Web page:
endemics and high rates of glacial speciation
Three major
colonisation routes
Past and present fragmentation
Distribution of South American rainforest refugia (100,000 to 20,000 BP) based on the
overlap of postulated refugia for birds, butterflies and plants. Shading represents probability
of locations being refugial.
Whitmore, T.C. ,Prance, G.T. 187. Biogeography and Quaternary History in Tropical America. Blackwell.
Convergent evolution by similar selective pressures
Ecological niches
Charles Elton, 1900-1991
Joseph Grinnell, 1877-1939
The niche is the role a
species plays in a
community, rather
than a habitat.
The niche is the sum of the
habitat requirements that allow a
species to persist and produce
offspring.
Profession
G Evelyn Hutchinson, 1903-1991
The niche is an n-dimensional
hypervolume, where the
dimensions are environmental
conditions and the resources that
define the requirements of an
individual or a species to practise
Two niche dimensions of a
plant
Optimum
Suboptimum
Water
A given habitat filters species according
to the abiotic conditions
Performance
Light
Place
Performance of a species
Reproduction
Growth
Survival
Condition
Performance
Specialist
species
Generalist species
Condition
Ecological niches emerge from differences in performance along the gradient of habitat
conditions
Formally a niche is the place of a species within a multidimensional hypervolume spanned
by all resources used by this species.
Generalist species have relatively broad niches in comparison to specialist species.
Performance
A habitat is the place where a species occurs.
Do not mismatch habitat and niche!
Realized
niche
Fundamental
niche
Condition
The carbon isotope ratio of body tissues (13C ⁄ 12C = δ13C) depends on resource width, while
the nitrogen isotope ratio (15N ⁄ 14N = δ15N) increases in insects with trophic level.
Ground beetles (Carabidae) on Mazurian lake islands
Trophic position
top
basal
Error bars denote a standard error
Zalewski et al. 2013,
Ann.Zool.Fenn
Number of resources
Parts of the species are well segregated in trophic niche space, while another part of
species highly overlaps in resource use.
The plot shows also three different guilds of species with similar resourse use.
The basic resources of life
Carbon
source
Proton
source
(CH2O)n
(CH2)nH2
Heterotroph
CA
Autotroph
CO2
Organotroph
+ D--H+ +
Lithotroph
Water,
Hydrocompounds
Energy
storage
Energy
Organic
compounds
Electron
acceptor
Energy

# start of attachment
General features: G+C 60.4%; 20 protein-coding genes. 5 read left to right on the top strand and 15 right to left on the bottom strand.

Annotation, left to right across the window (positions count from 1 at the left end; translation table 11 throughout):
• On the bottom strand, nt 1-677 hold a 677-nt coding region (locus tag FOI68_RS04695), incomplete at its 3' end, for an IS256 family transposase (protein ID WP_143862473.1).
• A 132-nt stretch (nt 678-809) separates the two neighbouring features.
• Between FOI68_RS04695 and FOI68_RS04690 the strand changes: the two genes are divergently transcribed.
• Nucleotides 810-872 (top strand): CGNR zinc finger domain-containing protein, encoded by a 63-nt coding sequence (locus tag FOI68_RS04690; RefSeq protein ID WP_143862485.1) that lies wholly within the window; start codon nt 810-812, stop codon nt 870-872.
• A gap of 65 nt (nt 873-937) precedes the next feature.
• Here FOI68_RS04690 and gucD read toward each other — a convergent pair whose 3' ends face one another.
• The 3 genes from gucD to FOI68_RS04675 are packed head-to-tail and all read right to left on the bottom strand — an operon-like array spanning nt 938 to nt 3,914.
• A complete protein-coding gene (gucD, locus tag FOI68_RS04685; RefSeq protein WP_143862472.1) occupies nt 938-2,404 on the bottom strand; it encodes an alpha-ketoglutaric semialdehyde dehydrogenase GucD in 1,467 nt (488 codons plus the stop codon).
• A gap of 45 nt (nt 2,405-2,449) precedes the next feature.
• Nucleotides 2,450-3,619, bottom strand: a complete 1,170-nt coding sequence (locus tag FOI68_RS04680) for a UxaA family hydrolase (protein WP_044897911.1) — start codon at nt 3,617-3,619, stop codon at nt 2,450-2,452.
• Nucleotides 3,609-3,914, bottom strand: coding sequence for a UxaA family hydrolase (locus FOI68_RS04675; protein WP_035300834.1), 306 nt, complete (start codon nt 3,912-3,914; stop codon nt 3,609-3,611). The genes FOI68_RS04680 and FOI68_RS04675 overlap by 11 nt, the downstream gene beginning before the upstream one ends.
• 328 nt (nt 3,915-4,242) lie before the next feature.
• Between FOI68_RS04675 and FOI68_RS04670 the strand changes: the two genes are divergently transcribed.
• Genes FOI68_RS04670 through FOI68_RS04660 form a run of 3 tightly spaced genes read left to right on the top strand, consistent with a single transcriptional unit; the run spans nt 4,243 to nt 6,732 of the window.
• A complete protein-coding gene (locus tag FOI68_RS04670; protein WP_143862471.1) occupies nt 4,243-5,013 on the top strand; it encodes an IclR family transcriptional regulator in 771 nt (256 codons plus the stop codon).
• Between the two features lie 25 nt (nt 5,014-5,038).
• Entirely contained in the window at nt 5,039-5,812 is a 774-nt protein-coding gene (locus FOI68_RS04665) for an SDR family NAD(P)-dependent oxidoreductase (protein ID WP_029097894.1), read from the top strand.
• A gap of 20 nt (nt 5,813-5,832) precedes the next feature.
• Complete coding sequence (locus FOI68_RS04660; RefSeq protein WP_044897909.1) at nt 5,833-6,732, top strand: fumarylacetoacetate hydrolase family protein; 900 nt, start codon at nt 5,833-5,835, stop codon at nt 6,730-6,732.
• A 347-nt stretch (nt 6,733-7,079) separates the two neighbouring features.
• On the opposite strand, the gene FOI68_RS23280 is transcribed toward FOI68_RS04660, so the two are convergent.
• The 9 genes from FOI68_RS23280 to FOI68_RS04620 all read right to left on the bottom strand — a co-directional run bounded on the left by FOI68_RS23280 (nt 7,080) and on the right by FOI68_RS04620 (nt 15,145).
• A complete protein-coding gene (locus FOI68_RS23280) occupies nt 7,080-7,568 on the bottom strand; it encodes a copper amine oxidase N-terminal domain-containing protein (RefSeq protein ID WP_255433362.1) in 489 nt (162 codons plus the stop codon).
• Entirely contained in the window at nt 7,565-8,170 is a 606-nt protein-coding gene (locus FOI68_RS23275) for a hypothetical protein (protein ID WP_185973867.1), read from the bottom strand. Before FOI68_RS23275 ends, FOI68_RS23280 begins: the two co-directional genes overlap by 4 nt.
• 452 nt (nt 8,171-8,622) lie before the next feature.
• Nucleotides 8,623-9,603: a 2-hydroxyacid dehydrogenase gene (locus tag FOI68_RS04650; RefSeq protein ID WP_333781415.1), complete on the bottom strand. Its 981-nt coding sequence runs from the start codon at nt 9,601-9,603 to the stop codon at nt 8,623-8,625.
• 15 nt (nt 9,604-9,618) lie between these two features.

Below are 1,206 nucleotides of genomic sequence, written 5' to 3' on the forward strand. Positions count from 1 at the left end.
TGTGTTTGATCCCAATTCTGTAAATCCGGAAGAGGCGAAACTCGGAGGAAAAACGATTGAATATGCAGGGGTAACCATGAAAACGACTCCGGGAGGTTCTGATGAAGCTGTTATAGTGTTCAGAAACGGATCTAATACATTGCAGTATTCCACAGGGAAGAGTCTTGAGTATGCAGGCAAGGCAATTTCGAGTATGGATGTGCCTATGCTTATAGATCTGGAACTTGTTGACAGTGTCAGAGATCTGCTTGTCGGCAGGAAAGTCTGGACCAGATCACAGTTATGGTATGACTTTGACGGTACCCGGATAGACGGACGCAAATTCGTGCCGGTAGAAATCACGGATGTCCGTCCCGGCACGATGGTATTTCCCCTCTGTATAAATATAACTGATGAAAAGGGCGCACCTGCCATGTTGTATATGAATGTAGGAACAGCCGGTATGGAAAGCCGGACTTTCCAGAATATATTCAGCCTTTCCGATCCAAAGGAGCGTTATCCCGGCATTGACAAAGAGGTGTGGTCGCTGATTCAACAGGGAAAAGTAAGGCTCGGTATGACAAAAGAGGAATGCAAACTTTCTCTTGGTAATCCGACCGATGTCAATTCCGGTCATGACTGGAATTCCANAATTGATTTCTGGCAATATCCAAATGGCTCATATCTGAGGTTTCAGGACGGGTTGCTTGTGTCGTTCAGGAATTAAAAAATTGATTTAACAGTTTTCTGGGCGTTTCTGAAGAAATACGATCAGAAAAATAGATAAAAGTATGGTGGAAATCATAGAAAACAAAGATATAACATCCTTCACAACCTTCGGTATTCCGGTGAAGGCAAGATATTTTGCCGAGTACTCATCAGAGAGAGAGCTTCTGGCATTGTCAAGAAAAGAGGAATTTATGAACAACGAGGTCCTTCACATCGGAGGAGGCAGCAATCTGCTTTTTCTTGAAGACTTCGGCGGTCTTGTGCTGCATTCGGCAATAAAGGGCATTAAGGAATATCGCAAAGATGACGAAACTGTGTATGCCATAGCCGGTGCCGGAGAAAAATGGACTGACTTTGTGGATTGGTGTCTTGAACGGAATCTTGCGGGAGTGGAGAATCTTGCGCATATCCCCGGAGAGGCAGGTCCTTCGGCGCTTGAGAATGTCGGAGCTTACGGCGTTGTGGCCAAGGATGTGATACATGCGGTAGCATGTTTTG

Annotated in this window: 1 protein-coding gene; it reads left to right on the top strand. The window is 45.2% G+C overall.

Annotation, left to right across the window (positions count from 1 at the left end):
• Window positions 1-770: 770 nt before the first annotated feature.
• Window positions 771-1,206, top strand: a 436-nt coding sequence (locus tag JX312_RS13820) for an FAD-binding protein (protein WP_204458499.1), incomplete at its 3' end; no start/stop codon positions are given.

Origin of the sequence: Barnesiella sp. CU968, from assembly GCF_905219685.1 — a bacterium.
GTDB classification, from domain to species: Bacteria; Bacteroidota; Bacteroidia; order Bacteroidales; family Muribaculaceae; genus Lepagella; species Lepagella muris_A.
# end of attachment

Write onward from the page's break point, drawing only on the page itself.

storage
Facultative store of
energy excess
Light
Phototroph
E + S → (CH2O)n + DA + ES
Reduction
Oxidation
Organic
compounds
Waste
Chemotroph
Chemical
reaction
6CO2 + 6H2O + light + ADP → C6H12O6 + 6O2+ ATP
Green plants, Cyanobacteria
C6H12O6 + C6H12O6 + O2 + ADP → (CH2O)n + CO2 + H2O + ATP
Animals, fungi
CO2 + NH3 + O2 + ADP → (CH2O)n + HNO2 + H2O ATP
Nitrosomonas bacteria
Resources and feeding types
Energy
source
Electron
donator
Organic
(Organo)
Light
(Photo)
Inorganic
(Litho)
Radioactivity
Inorganic
(Litho)
Organic
(Organo)
Chemical
compound
(Chemo)
Inorganic
(Litho)
Carbon
source
Trophic group
Organic
(Hetero)
Photoorganoheterotrophs
Inorganic
(Auto: CO2)
Photoorganoautotrophs
Organic
(Hetero)
Photolithoheterotrophs
Inorganic
(Auto: CO2)
Photolithoautotrophs
Cyanobacteria, green plants
Inorganic
(Auto: CO2
Radiolithoautotrophs
Firmicutes heat tolerant
Eubacteria
Organic
(Hetero)
Chemoorganoheterotrophs
Animals, fungi, green plants
Inorganic
(Auto: CO2)
Chemoorganoautotrophs
Spirochaetes
Organic
(Hetero)
Chemolithoheterotrophs
Inorganic
(Auto: CO2)
Chemolithoautotrophs
Purple non-sulfur bacteria
Iron bacteria, Archaea
Trophic niche spaces in eukaryotes
The specific trophic needs of organisms define
their trophic niche.
Trophic niches are generally not species specific.
They are highly variable in time and space.
Animals
Carnivores
Green plants
Producers
Latin
Greek
Herbivore
Carnivore
Fungivore
Omnivore
Saprovore
Microvore
Bacteriovore
Phytophage
Zoophage
Mycetophage
Pantophage
Saprophage
Microphage
Bacteriophage
Herbivores
Parasites
Fungivores
Omnivores
Mineralisers
Saprovores
Fungi, slime moulds,
animals
Omnivores are
animals that feed on
other animals and
plants